The Sunday Tribune today publishes the names of 11 people given anonymous identities in the report of the Commission to Inquire into Child Abuse. All of those identified are criticised either for administering physical or sexual abuse, or for failing to prevent it happening to the children in their care.
The list of names includes two former managers of schools who were appointed Provincials of their religious orders, and a nun, Sister Xaviera (Severia), who famously defended her record on Prime Time after revelations of abuse emerged in the 1996 Dear Daughter documentary about Goldenbridge. She is given the pseudonym 'Sr Alida' and is accused of beating children and for letting her enthusiasm for the making of rosary beads at Goldenbridge become an "obsession".
Former Rosminian Provincial Fr Patrick Pierce, who managed the now infamous Ferryhouse school in Clonmel from 1975 to 1991, is given the pseudonym 'Fr Stefano'.
It notes that he failed to report the activities of a 'Br Bruno' – who is in fact the notorious sexual predator Sean Barry – to the gardaí until the mid-1990s. This was despite the fact that his "activities as a perpetrator of sexual abuse in Ferryhouse came to light in the late 1970s, following which he was dismissed from the order," it states.
The late Fr William McGonagle, former Provincial of the Oblates of Mary Immaculate in Ireland, is 'Fr Luca' in the report. He ran St Conleth's reformatory school in Daingean, Co Offaly, from the mid-1960s until the early 1970s.
"Fr Luca's procedure would have tended to suppress rather than encourage allegations of sexual abuse in Daingean," the report states.
Sr Joseph Conception, who is now in her 80s, was resident manager of St Joseph's in Kilkenny until 1986.
She is given the name 'Sr Astrid' and receives criticism for her failure to act to reduce the risk to children from two care workers who were subsequently convicted for abuse: 'Thomas Pleece' who is David Murray and who was provided with a reference by Sr Conception, and his successor, 'Peter Tade', who is the late convicted abuser Myles Brady.
"[Sr Conception] eventually removed [Murray] and, later, [Brady] after complaints were made to her about them. However, she did not face up to what had happened to the children," the report states.
James Kelly, the notorious Brother Ambrose, is identified as 'Brother Dieter'. He was jailed for his crimes at Our Lady of Good Counsel school in Lota, Co Cork, in 1999, but was released after serving just three years. In 2004, James Redmond, or Brother Eunan, was also given a three-year suspended sentence for abusing boys at Lota. In the report, he is identified only as 'Br Guthrie'.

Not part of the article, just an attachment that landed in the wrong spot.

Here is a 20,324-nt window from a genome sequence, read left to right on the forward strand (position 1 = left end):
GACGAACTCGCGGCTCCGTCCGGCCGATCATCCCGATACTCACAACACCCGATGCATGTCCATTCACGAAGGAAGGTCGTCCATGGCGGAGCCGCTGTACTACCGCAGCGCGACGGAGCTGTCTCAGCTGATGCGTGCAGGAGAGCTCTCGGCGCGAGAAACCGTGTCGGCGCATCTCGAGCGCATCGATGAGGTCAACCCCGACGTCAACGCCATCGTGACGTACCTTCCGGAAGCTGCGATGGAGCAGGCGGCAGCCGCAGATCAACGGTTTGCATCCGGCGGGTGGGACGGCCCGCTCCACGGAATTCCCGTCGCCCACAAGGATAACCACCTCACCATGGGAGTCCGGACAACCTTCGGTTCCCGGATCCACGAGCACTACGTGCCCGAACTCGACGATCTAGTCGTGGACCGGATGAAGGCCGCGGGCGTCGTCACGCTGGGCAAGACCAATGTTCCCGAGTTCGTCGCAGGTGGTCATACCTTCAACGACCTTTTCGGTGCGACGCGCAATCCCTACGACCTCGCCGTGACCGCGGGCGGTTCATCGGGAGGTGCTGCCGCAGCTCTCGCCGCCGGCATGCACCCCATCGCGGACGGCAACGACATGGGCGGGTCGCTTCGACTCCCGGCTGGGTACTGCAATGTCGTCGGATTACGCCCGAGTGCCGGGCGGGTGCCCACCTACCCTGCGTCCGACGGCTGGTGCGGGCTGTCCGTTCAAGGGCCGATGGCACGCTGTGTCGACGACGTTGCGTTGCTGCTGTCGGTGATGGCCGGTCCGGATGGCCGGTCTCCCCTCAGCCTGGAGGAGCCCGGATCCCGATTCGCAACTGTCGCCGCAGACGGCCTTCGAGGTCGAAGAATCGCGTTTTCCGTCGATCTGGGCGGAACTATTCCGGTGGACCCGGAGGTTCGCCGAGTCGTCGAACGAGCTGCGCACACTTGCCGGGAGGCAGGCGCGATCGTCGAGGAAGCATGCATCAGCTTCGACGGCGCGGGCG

Christian Brother Maurice Tobin was sentenced in November 2003 after he pleaded guilty to the sexual abuse of 25 boys at Letterfrack Industrial School. He is referred to as 'Brother Dax' in the report.
A Mercy nun who ruled St Michael's in Cappoquin with an iron fist from the late 1920s to the mid-1940s, referred to only as 'Resident Manager' in the report, was Sr Mary Teresa Doran. Her name can be added to a growing list of people who are given pseudonyms in the report but whose identities have now become public. They include 'Sister Calida', who this newspaper last week revealed is the former Mercy sister Nora Wall, who had her 1999 conviction for the rape of a child quashed. The report said she beat children in her care and that she exposed them to "additional risk" by allowing male outsiders to stay overnight at St Michael's home in Cappoquin, Co Waterford.
'Sr Wilma', referred to in the report's chapter on St Joseph's Kilkenny, is the prominent homeless campaigner Sr Stanislaus Kennedy, while 'John Brander' is the convicted abuser Donal Dunne. Sr Stanislaus last week strenuously denied that she knew about child abuse at the orphanage.
The publication of the names comes as preparations are made for a 'March of Solidarity' with survivors of the abuse detailed in the Ryan Report, which will take place on 10 June. The march is being organised by Survivors of Institutional Abuse Ireland (SOIAI).
Last week, President Mary McAleese said she believes there should be criminal prosecutions as a result of the commission's report.
The Sunday Tribune understands gardaí are using the report as a "source of intelligence" and will approach victims to give new statements about sexual and physical abuse. They will then pursue criminal convictions where possible.